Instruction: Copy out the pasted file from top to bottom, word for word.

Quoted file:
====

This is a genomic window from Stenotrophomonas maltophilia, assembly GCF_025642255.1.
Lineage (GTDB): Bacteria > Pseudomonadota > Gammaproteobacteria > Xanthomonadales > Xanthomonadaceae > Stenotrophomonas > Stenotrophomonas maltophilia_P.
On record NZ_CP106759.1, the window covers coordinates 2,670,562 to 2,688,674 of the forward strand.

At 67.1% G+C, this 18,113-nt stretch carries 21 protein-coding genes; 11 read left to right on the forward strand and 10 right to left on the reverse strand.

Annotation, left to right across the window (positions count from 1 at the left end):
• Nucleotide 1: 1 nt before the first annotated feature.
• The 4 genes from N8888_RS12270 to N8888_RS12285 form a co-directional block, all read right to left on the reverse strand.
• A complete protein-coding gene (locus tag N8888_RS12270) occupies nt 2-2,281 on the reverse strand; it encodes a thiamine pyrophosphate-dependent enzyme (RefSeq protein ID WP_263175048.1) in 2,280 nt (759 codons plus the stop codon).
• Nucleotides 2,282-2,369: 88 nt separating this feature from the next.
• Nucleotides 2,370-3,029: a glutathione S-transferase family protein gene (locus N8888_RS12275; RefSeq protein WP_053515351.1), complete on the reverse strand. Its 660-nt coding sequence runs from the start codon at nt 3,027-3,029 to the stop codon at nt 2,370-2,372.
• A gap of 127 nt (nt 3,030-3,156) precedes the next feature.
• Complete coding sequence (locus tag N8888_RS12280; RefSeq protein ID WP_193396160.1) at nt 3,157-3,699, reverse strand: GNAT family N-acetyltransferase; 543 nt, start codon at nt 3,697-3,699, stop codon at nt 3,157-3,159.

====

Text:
This is a genomic window from Stenotrophomonas maltophilia, assembly GCF_025642255.1.
Lineage (GTDB): Bacteria > Pseudomonadota > Gammaproteobacteria > Xanthomonadales > Xanthomonadaceae > Stenotrophomonas > Stenotrophomonas maltophilia_P.
On record NZ_CP106759.1, the window covers coordinates 2,670,562 to 2,688,674 of the forward strand.

At 67.1% G+C, this 18,113-nt stretch carries 21 protein-coding genes; 11 read left to right on the forward strand and 10 right to left on the reverse strand.

Annotation, left to right across the window (positions count from 1 at the left end):
• Nucleotide 1: 1 nt before the first annotated feature.
• The 4 genes from N8888_RS12270 to N8888_RS12285 form a co-directional block, all read right to left on the reverse strand.
• A complete protein-coding gene (locus tag N8888_RS12270) occupies nt 2-2,281 on the reverse strand; it encodes a thiamine pyrophosphate-dependent enzyme (RefSeq protein ID WP_263175048.1) in 2,280 nt (759 codons plus the stop codon).
• Nucleotides 2,282-2,369: 88 nt separating this feature from the next.
• Nucleotides 2,370-3,029: a glutathione S-transferase family protein gene (locus N8888_RS12275; RefSeq protein WP_053515351.1), complete on the reverse strand. Its 660-nt coding sequence runs from the start codon at nt 3,027-3,029 to the stop codon at nt 2,370-2,372.
• A gap of 127 nt (nt 3,030-3,156) precedes the next feature.
• Complete coding sequence (locus tag N8888_RS12280; RefSeq protein ID WP_193396160.1) at nt 3,157-3,699, reverse strand: GNAT family N-acetyltransferase; 543 nt, start codon at nt 3,697-3,699, stop codon at nt 3,157-3,159.